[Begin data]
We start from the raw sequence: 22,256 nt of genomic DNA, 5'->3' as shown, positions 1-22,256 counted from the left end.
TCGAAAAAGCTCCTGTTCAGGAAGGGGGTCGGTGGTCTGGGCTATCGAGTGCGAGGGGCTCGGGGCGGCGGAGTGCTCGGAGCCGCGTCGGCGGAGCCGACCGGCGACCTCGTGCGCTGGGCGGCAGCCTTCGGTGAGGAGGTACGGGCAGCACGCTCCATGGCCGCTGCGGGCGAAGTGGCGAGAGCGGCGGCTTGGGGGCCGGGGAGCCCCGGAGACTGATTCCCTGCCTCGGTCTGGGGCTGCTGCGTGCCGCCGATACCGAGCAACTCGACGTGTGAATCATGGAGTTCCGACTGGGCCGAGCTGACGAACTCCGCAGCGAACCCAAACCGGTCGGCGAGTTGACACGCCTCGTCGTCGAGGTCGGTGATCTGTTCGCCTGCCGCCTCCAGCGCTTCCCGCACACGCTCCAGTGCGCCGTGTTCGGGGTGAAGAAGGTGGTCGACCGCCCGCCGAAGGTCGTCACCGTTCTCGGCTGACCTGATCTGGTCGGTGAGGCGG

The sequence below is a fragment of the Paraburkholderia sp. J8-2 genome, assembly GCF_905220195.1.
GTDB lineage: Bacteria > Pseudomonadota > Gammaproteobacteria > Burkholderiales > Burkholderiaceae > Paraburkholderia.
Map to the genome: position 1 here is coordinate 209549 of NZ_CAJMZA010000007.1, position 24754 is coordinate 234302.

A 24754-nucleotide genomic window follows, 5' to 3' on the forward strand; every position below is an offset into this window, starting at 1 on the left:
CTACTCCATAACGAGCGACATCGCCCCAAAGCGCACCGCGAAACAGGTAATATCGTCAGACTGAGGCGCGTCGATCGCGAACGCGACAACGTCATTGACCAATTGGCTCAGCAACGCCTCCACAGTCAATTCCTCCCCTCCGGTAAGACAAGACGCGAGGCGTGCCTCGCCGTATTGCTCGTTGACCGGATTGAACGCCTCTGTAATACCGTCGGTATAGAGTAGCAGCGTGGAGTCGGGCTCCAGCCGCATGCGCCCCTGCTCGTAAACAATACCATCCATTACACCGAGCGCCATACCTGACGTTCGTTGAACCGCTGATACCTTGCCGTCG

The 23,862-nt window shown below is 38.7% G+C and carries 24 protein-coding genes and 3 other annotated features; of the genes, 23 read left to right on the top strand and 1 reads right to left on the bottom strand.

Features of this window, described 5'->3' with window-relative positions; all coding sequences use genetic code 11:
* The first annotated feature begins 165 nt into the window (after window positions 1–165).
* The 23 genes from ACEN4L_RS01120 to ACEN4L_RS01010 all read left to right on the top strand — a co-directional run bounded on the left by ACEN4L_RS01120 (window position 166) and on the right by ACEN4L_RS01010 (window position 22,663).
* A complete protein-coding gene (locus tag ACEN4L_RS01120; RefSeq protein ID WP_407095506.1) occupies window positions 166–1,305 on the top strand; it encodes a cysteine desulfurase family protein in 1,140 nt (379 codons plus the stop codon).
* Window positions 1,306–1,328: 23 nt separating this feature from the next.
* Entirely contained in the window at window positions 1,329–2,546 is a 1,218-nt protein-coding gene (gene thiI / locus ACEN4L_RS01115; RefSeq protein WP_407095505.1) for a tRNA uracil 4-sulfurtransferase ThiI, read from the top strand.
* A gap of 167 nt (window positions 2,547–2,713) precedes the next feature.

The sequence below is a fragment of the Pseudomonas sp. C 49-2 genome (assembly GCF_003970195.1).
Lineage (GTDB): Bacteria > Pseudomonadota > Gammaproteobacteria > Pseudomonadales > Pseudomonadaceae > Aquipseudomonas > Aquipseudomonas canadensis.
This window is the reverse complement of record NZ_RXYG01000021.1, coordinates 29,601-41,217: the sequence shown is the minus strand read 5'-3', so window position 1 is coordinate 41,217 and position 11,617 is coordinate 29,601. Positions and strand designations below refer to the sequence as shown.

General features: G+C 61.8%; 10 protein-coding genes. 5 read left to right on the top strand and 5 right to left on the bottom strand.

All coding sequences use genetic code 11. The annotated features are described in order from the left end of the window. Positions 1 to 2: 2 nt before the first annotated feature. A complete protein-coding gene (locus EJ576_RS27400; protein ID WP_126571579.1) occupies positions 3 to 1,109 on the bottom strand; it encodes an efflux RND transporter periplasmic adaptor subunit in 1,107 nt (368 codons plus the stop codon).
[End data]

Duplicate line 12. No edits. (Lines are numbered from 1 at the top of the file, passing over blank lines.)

* A complete protein-coding gene (locus tag ACEN4L_RS01120; RefSeq protein ID WP_407095506.1) occupies window positions 166–1,305 on the top strand; it encodes a cysteine desulfurase family protein in 1,140 nt (379 codons plus the stop codon).